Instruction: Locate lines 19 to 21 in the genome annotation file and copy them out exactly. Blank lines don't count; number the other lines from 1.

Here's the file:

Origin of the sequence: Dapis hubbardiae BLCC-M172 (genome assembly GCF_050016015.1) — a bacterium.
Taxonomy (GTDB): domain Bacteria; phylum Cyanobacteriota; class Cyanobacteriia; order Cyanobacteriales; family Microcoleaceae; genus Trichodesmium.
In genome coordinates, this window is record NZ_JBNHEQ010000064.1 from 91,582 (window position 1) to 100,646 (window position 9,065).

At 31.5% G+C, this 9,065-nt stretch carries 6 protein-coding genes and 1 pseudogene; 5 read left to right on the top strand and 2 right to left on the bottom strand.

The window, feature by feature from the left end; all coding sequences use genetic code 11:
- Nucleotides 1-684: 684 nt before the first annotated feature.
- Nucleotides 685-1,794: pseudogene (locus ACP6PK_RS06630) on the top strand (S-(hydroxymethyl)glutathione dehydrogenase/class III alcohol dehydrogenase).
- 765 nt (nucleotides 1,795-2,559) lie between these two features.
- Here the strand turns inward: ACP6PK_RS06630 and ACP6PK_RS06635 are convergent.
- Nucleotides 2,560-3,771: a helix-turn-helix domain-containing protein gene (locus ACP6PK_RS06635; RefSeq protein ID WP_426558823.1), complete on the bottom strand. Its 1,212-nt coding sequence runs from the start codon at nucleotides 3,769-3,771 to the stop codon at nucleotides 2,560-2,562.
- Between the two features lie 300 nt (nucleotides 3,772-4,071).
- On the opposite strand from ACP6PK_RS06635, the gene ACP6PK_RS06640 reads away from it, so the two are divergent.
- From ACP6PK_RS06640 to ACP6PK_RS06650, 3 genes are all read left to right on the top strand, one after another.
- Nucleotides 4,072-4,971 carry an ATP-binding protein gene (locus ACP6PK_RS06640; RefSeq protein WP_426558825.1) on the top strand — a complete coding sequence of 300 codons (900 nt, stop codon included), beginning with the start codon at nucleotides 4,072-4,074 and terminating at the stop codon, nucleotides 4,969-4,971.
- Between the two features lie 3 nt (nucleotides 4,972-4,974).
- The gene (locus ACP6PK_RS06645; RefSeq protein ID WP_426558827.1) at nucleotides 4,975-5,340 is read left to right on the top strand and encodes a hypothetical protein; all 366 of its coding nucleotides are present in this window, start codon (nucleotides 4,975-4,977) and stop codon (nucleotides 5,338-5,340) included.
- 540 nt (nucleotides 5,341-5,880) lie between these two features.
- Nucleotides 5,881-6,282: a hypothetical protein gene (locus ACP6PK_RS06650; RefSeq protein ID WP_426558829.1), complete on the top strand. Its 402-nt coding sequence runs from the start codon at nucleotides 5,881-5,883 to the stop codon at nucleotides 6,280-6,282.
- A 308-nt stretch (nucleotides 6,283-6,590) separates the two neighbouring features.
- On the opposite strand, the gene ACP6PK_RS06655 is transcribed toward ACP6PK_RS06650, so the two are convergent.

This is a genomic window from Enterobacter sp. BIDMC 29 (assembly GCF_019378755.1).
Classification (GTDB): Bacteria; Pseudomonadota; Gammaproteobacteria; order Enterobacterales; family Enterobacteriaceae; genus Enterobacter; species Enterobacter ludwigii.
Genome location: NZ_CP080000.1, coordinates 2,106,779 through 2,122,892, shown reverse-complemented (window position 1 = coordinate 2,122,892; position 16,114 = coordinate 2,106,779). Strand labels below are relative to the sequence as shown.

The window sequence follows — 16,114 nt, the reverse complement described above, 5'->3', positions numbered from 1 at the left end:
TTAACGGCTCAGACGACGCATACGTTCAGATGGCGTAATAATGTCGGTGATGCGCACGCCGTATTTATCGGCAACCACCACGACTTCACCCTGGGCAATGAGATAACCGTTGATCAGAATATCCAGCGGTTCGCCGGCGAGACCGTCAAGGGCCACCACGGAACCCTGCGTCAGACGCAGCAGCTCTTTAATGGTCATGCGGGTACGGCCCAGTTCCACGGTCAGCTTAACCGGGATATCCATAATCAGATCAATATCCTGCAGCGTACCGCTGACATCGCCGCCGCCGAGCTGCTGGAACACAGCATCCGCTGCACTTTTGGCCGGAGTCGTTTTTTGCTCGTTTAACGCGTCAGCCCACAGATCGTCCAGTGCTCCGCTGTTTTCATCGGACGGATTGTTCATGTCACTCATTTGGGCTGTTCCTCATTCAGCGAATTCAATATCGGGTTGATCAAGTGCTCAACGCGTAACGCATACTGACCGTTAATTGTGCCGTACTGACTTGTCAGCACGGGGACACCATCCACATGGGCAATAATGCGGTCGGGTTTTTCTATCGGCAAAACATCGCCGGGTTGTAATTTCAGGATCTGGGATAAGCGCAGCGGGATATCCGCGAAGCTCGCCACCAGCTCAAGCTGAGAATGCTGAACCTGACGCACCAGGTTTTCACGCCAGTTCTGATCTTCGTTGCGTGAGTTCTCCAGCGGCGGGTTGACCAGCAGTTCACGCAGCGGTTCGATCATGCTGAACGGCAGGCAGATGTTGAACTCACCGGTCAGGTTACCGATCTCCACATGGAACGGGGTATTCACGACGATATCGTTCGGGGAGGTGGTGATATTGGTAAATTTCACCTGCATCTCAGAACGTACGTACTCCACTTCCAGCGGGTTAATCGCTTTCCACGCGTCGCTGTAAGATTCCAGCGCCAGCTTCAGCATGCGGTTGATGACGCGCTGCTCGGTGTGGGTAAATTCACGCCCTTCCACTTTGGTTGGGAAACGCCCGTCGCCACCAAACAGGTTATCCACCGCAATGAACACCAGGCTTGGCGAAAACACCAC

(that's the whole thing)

- A 308-nt stretch (nucleotides 6,283-6,590) separates the two neighbouring features.
- On the opposite strand, the gene ACP6PK_RS06655 is transcribed toward ACP6PK_RS06650, so the two are convergent.

This is a genomic window from Enterobacter sp. BIDMC 29 (assembly GCF_019378755.1).